The measurement and correction of sacral obliquity
thesisposted on 29.03.2022, 00:59 authored by John Dulhunty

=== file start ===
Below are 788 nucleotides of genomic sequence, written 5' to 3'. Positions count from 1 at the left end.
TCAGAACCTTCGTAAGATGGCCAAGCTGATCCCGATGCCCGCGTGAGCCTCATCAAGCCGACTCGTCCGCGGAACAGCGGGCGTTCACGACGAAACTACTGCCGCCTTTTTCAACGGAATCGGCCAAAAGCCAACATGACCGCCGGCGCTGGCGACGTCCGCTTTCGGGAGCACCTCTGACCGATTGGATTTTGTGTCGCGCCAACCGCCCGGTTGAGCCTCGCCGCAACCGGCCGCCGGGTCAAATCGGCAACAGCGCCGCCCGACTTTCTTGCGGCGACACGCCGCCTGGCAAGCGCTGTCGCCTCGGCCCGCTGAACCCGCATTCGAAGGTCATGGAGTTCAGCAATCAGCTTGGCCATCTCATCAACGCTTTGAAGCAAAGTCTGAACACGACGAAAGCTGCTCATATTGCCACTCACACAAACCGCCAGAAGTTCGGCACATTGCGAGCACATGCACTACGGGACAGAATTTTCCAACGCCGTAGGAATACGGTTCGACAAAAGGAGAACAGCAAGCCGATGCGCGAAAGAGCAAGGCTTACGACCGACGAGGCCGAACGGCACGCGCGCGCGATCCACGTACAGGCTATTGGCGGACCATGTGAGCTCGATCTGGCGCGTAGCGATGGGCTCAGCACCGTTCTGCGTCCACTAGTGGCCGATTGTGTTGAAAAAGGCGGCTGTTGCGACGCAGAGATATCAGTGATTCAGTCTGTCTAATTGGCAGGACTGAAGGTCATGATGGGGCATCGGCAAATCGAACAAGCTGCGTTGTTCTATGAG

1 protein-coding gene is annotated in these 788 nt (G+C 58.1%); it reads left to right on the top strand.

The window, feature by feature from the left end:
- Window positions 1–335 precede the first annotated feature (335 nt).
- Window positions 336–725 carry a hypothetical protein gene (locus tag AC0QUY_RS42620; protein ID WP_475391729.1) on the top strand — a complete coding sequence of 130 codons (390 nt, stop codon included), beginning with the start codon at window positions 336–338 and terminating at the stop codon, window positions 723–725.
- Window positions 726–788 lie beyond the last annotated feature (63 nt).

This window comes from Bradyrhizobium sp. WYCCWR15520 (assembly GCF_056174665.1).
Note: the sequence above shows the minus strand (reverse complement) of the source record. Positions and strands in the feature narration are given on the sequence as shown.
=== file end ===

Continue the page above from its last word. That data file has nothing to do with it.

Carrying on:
The primary objective of the study involved the identification and quantification of systematic errors associated with the measurement of sacral obliquity on radiographic images. A secondary objective was to provide an estimate of true sacral obliquity derived from measurements made on radiographic images of the spine that culd be used in a clinical setting to correct or reduce frontal plane obliquity. Methods used in the study included graphical, radiographic and mathematical models. They were used to evaluate the measurement of dihedral angles such as structural asymmetry of the sacral base and vertebral endplates in the frontal plane. A radiographic phantom was imaged using plain film, CT, and slot scan (scout) views. The variation of measurements using different views was compared to the known sacral obliquity value of the phantom. Results obtained from the studies demonstrate that different radiographic and analytical methods produced significant differences in the measurements of sacral obliquity for each of the imaging modalities and analytical methods. The study developed, tested and validated algorithms to calculate true dihedral angles from angles measured on radiographic images. The algorithms were designed to be employed when the protocols developed to ensure reliable measurement of angular relationships were not met or were unable to be adhered to. The measurement of sacral obliquity on radiographic images was used in the development of algorithms to calculate the amount of correction needed to level the sacral base in upright standing and sitting postures. Trigonometric techniques were developed and applied to measurements of sacral obliquity obtained from radiographic images of the erect spine to provide accurate dimensions of ischial or foot orthotics that would be required to level the sacral base in sitting or standing posture respectively.